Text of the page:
Farage and Banks are known as the Bad Boys of Brexit, and for good reason. As the controversial leader of the UK Independence Party, or Ukip for short, the one-time broadcaster Farage stirred up the anti-immigration pot in England among the white British working class. Banks, who co-founded the Leave.EU group, angered many when he claimed that Britain’s UK membership is “like having a first class ticket on the Titanic.’’ He also got into hot water with his controversial move to commission a poll after the murder of British politician Jo Cox, asking respondents whether the crime would have an impact on public opinion.
Now the Bad Boys have brought their shtick to California, according to a report in the Daily Mail which says the pair are helping exit backers trying to pit the eastern, more rural side of California against the western ‘coastal elite’ liberals in Los Angeles and San Francisco. The plan would be to create a Republican stronghold in the new state cleaved off California’s eastern flank, thus giving the GOP two more senators and electoral college votes for a 2020 presidential election.
Mercury News continues:
Meanwhile, a second Calexit campaign is underway. It’s called Yes California and it would see the state seceding from America entirely. If that initiative successfully finds a place on the ballot, a Yes vote would repeal clauses in the California Constitution stating “California is an inseparable part of the United States and that the United States Constitution is the supreme law of the land, ‘’ according to a statement from California’s Secretary of State Alex Padilla’s office said.
[Ed note: corrected typo in this story's last paragraph and expanded same to include the entire paragraph from which it was extracted. --martyb]
A California technology billionaire said on Thursday that his longtime and perhaps quixotic effort to partition the Golden State into multiple new states could soon be put before voters.
Venture capitalist Tim Draper said he had gathered about 600,000 signatures on a petition to put his proposal to divide California on the November ballot, more than the 366,000 needed to qualify. It is his third attempt to get voters to weigh in on his call to break up the most populous U.S. state.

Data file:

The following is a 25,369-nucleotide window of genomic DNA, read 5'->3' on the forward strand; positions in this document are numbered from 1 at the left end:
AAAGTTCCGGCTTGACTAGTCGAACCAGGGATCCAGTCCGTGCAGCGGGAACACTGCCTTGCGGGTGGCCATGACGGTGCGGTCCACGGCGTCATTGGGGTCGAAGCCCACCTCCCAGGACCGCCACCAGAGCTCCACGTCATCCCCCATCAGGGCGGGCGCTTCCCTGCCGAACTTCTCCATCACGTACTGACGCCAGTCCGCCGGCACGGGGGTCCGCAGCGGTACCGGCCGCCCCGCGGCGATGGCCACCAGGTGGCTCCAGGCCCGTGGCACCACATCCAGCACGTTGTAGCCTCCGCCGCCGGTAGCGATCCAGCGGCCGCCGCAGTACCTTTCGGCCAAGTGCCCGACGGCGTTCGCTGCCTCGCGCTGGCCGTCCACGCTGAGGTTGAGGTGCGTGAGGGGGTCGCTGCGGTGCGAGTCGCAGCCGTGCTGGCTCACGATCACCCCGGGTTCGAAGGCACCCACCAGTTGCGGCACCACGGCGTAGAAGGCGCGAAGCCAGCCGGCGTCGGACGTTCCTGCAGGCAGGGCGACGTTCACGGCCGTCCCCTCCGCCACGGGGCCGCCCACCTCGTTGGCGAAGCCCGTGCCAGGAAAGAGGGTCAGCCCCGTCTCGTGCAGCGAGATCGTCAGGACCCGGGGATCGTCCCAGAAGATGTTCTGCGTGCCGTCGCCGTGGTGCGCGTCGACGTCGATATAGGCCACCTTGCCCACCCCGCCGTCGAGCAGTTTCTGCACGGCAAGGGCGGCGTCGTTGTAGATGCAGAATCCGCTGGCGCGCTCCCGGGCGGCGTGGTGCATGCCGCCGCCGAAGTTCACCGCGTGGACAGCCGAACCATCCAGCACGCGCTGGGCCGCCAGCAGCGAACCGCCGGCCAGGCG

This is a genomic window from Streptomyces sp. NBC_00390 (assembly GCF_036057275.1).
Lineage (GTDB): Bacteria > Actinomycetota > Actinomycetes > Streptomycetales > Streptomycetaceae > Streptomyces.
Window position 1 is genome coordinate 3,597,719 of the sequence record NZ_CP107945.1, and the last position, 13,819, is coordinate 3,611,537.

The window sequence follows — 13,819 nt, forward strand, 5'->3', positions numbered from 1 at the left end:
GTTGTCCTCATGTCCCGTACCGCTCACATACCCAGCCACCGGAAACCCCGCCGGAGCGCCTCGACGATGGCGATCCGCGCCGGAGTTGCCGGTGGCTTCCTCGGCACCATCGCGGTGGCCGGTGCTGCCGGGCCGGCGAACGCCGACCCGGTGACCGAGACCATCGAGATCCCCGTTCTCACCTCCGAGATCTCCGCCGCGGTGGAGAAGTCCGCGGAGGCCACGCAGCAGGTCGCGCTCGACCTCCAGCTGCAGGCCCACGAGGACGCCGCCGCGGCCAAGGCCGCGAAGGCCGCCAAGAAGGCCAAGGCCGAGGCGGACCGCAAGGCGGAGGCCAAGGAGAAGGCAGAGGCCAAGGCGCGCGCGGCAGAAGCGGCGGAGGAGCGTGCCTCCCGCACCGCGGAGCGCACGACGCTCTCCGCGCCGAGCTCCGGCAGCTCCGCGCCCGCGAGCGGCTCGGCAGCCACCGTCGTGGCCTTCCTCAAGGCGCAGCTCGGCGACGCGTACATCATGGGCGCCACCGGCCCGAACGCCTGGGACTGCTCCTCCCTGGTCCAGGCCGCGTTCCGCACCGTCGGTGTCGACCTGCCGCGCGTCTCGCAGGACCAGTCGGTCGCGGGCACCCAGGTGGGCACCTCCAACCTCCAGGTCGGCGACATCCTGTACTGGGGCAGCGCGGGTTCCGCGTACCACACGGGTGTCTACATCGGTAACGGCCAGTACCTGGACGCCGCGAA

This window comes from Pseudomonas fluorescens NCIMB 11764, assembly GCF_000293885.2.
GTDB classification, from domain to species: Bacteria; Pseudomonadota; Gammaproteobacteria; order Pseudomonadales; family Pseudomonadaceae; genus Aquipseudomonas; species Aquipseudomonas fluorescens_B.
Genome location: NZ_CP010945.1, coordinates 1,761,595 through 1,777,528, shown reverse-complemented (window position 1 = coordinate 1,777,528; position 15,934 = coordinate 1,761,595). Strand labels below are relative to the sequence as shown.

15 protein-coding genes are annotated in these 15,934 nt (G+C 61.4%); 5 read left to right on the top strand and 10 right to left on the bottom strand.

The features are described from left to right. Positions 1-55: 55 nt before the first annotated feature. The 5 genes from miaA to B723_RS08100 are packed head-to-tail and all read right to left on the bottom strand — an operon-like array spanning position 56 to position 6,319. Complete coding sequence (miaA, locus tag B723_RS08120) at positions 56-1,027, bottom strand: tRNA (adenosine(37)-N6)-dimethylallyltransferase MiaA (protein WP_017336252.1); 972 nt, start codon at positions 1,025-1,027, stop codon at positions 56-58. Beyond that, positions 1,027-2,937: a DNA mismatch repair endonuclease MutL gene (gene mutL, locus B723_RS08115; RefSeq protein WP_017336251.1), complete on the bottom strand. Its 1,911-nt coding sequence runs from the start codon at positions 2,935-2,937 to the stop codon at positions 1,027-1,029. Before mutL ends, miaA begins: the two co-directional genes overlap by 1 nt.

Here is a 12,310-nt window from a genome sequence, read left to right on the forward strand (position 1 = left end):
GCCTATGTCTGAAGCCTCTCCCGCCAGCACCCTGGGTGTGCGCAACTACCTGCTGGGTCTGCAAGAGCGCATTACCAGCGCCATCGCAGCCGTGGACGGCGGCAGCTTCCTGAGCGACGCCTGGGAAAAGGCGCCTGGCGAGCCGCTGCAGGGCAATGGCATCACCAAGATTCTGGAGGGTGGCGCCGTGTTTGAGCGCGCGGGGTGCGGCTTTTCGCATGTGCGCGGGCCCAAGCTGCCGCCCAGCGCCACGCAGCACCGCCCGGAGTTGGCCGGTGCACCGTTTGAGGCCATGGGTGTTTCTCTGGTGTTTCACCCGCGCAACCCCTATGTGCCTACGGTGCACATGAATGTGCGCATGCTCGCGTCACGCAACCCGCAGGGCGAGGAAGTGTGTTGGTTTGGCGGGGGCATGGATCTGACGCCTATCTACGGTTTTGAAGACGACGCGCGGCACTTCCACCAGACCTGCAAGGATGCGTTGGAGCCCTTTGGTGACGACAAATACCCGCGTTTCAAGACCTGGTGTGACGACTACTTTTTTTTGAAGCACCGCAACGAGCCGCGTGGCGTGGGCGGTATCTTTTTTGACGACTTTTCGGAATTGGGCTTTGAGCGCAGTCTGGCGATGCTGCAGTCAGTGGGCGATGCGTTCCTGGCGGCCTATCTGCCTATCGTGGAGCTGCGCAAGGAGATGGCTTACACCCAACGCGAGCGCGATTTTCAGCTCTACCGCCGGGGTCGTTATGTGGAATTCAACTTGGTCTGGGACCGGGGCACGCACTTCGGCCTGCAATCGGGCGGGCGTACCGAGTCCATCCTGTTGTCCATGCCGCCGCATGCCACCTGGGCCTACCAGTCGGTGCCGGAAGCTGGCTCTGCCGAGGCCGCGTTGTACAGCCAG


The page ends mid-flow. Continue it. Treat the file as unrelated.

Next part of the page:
Draper, who in 2014 and 2016 failed in his efforts to win approval for a ballot initiative to divide the state into six parts, said in a news release Thursday that he planned to file the signatures with election officials next week.
[...] To go into effect, California would first have to certify the signatures that Draper has gathered, and then voters in November would need to pass the measure. After that, the U.S. Congress would have to approve it.
The California Supreme Court on Wednesday blocked a proposal that would split the state into three from the November ballot.
The court wrote that it took the step "because significant questions have been raised regarding the proposition's validity and because we conclude that the potential harm in permitting the measure to remain on the ballot outweighs the potential harm in delaying the proposition to a future election."
Last week, an environmental group sued to have the measure removed from the ballot. To substantially alter the state's governance under the California constitution, the group argued, a constitutional convention would need to be called -- and that requires a supermajority of both houses of the state's legislature. A ballot initiative, the group said, was constitutionally insufficient.